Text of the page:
- inhibits inspiration and therefore regulates inspiratory volume and respiratory rate
Cerebral cortex
- breathing can be under voluntary control
Central chemoreceptors in the medulla
- sensitive to pH in CSF. Low pH causes hyperventilation
- H+ does not cross the BBB as well as CO2 (remember, it's the H+ that comes from the action of CA that the medulla senses, not the H+ in the arterial blood)
how does CO2 cross the BBB?
- diffuses from arterial blood to CSF b/c CO2 is lipid-soluble
- changes in H+ will either stimulate or decrease breathing rate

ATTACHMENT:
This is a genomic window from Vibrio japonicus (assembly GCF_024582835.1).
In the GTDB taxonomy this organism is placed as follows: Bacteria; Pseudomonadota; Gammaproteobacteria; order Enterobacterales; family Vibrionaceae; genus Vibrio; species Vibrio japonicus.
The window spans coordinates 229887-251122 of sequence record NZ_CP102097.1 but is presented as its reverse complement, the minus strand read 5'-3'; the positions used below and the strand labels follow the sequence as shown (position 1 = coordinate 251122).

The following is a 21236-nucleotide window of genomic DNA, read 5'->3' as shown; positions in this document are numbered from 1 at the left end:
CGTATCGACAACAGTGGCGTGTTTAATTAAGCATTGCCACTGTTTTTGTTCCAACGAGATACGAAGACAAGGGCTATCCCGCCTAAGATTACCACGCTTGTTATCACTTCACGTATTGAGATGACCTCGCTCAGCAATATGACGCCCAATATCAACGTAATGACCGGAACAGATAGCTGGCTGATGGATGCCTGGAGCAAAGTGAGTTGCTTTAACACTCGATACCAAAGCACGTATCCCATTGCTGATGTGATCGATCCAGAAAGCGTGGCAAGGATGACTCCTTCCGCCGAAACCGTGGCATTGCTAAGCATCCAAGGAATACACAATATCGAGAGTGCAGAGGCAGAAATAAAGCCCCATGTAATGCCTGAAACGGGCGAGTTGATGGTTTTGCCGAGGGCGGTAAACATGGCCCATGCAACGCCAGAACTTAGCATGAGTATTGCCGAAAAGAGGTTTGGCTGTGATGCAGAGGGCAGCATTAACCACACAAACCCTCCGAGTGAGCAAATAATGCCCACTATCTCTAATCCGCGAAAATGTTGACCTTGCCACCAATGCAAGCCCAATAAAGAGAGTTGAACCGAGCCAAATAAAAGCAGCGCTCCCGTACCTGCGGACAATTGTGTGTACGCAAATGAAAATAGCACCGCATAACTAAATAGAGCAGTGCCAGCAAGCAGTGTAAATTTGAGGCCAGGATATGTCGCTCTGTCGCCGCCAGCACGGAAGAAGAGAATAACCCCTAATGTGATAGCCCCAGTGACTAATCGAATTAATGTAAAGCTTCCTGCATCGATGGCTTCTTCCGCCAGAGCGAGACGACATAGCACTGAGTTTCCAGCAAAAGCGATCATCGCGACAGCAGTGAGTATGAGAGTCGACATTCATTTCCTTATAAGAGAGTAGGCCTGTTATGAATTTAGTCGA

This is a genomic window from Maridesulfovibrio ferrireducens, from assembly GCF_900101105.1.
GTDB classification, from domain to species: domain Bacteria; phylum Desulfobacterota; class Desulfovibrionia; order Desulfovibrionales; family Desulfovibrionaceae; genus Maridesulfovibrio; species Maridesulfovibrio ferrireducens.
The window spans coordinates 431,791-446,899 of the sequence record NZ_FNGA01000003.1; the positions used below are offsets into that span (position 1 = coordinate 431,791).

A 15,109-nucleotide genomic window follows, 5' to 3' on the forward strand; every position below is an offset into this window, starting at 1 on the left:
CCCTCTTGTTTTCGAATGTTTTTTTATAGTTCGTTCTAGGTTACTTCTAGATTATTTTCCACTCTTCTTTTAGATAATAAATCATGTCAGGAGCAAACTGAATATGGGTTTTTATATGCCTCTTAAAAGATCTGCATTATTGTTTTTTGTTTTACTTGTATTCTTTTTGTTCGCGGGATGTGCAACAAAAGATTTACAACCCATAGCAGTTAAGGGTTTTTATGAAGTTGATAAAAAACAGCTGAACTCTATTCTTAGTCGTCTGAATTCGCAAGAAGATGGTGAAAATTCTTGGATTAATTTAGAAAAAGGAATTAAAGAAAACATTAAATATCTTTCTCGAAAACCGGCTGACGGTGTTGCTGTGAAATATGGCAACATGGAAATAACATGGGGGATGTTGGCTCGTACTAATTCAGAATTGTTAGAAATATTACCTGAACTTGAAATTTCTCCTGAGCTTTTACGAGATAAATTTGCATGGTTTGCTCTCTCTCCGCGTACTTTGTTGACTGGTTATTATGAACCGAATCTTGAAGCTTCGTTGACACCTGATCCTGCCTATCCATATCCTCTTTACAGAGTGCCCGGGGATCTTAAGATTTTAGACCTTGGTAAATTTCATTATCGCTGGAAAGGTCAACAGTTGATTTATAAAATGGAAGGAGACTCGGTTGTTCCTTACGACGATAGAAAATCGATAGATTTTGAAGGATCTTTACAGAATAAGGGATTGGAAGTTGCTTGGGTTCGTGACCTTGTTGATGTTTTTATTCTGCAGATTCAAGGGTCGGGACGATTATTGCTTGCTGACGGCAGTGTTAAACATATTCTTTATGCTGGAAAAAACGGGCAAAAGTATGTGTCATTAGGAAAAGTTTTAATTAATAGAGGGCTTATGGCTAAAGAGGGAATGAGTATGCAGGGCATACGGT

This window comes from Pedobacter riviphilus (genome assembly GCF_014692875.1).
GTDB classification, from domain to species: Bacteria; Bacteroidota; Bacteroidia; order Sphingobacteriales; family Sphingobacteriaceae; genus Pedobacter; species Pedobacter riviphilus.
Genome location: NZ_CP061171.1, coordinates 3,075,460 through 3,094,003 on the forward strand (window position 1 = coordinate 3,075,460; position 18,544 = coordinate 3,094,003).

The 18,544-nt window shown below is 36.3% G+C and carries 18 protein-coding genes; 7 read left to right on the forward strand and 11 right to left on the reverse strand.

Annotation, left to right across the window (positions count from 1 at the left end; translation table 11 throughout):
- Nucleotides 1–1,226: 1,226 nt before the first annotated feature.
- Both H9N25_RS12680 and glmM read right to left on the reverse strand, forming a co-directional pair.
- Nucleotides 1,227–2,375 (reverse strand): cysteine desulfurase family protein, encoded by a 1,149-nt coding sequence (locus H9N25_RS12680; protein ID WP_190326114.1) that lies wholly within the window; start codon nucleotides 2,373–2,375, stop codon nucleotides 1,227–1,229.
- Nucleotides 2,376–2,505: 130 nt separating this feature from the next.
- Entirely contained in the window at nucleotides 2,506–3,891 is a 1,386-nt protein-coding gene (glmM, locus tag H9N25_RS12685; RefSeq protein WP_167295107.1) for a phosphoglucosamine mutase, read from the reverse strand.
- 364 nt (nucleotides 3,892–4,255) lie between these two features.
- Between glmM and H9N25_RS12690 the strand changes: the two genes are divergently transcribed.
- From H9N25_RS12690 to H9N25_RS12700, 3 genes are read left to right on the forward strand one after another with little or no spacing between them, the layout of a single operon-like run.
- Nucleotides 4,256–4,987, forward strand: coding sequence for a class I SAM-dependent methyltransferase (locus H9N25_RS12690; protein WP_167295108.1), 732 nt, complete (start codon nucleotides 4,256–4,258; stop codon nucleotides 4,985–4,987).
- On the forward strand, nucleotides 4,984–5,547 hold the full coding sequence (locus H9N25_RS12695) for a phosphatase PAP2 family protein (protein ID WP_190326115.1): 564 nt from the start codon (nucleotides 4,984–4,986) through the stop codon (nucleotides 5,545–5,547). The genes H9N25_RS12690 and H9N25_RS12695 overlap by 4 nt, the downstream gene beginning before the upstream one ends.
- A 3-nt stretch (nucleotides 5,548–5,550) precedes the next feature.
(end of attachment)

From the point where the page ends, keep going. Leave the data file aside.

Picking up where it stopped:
Peripheral chemoreceptors in the carotid and aortic bodies
- decreases in arterial _PO2_ stimulate chemoreceptors to cause increase in breathing rate
- PO2 must go below 60mmHg before breathing is stimulated
- increases in arterial _PCO2_ increase breathing rate
- response of peripheral chmoreceptors to CO2 is less important than central chemoreceptors
- increase in arterial H+ stimulate carotid bodies directly, independent of PCO2
where are carotid bodies found?
at the bifurcation of the common carotid arteries
where are the aortic bodies found?
below the aortic arch
what stimulates hyperventilation in metabolic acidosis?
- increase in arterial H+
- NOT, the increase in CO2
Lung stretch receptors
- found in smooth m. of airways
- Hering-Breuer reflex
what is the Hering- Breuer reflex?
- when lung stretch receptors are stimulated by lung distention, they decerease breathing frequency
Irritant receptors
- found between the airway epithelial cells